The lower rod connects to the chainplate and the upper rod connects to the rigging wire. They do this via various fittings including T-ends, jaws, clevis pins and machine swages. These details are beyond the scope of this current blog, but I should say that articulation is the key. If your joints don’t articulate they can break.
The body of the turnbuckle can be open (left of picture) or closed. A closed turnbuckle body looks smooth and tubular but it can trap water and dirt in the lower end and this can lead to corrosion; it is also difficult to tell how much ‘bury’ there is left on the rod ends – always comforting to know your turnbuckles aren’t hanging on by a single thread. Closed body turnbuckles have a check nut on the threaded rod to lock it against the turnbuckle body – this avoids the need for cotter pins or ring pins to stop the turnbuckle unscrewing itself.
Open body turnbuckles bare all – you can see the rods and how much of their thread is engaged. You need to pin them to stop the turnbuckle unscrewing and you then need to tape over the pin to prevent it snagging on a sail. Bandit™ tape is ideal for this because it is non-adhesive and doesn’t leave a sticky mess when you remove it to adjust the rig.
To adjust an open body turnbuckle you can turn it by hand or with a screwdriver inserted through the body opening, or you can use a spanner (that’s a wrench if you’re reading this across the pond). With a tubular closed body turnbuckle that is too stiff to turn by hand you can use a special tool that fits into the hole in the centre of the body.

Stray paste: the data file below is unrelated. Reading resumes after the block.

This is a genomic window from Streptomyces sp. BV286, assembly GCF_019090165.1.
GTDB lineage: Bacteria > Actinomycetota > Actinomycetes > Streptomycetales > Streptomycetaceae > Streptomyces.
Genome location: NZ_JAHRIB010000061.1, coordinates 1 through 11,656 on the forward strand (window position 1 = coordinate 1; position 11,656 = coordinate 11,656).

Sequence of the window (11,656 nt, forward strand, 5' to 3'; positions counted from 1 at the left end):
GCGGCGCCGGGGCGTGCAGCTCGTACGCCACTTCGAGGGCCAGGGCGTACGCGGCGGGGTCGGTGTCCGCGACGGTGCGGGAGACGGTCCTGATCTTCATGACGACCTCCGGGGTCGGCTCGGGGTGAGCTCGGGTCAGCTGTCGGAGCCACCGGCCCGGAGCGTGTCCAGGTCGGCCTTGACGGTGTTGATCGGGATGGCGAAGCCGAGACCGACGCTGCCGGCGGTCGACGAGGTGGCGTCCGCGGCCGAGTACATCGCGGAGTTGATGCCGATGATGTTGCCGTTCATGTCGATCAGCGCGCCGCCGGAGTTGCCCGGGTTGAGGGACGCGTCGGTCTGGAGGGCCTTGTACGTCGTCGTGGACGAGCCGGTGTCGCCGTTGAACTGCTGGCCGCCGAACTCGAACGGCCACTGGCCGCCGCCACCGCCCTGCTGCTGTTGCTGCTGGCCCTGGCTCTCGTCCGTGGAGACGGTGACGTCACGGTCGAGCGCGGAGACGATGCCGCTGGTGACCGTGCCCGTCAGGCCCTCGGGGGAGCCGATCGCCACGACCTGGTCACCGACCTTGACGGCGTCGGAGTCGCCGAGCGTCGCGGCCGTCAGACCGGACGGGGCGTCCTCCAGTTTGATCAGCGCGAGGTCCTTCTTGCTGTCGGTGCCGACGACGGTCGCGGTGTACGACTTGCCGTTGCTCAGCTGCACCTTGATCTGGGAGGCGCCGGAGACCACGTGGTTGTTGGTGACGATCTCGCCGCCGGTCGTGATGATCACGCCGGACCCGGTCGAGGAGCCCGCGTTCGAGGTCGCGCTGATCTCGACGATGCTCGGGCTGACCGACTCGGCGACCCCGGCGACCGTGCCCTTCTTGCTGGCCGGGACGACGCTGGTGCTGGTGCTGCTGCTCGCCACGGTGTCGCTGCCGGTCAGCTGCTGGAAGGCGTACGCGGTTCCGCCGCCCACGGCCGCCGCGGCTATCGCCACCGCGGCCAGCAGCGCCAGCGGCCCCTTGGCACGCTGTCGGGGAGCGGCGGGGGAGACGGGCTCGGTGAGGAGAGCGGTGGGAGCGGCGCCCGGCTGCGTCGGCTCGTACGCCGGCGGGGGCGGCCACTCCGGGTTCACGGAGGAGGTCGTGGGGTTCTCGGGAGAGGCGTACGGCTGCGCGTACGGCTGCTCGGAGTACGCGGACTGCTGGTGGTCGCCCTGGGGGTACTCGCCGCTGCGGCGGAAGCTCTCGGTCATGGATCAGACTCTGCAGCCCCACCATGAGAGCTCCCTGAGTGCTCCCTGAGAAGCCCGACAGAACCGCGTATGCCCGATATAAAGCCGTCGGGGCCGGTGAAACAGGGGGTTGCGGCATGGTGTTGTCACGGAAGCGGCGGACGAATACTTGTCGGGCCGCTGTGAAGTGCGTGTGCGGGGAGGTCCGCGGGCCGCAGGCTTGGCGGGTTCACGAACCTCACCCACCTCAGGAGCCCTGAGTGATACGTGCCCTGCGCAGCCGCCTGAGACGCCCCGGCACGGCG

Whether you have open or closed body turnbuckles you need to think carefully about the material from which they are made. On the face of it stainless steel would appear to be most fit for purpose but you’d be wrong. Stainless threads suffer from a condition called galling, and it is pretty galling I can tell you, in which the threads jam when heavy load is applied. A much more satisfactory arrangement is a combination of a silicone bronze body and stainless threaded rods. This is a non-galling combination.
Wow. That’s probably more than you ever wanted to know about turnbuckles.
This time of year in the more temperate sailing areas, such as here in the UK, boats are being launched and the first trips of the year have been undertaken. For us here at Salty John it means the start of the Loos & Company tension gauge season.
Having the correct rig tension is important because a loose rig can impart shock loads to shrouds and chainplates as the mast flops from side to side; a too tight rig can cause structural damage.
A well tuned rig will have equally tensioned shrouds so that the boat will perform well on both tacks, the leeward shrouds won’t dangle flaccidly and the forestay won’t sag. She’ll feel right on all points of sail.
You don’t need a tension gauge to set up the rig – there are methods whereby you can measure the change in length of the shrouds and stays as the turnbuckles are tightened, and there’s always the tune your rig like a guitar technique. But the Loos tension gauge gives you a quick, accurate, check and that will encourage you to test often, making sure all is well. For racers who set their rigs to suit the prevailing conditions a Loos gauge is an important tool in their race-winning armoury.
There are Loos gauges for wire rigging from 2.5mm to 10mm and for rod rigging of all sizes.
So, you can’t tuna fish but you can tune a rig; get yourself a gauge.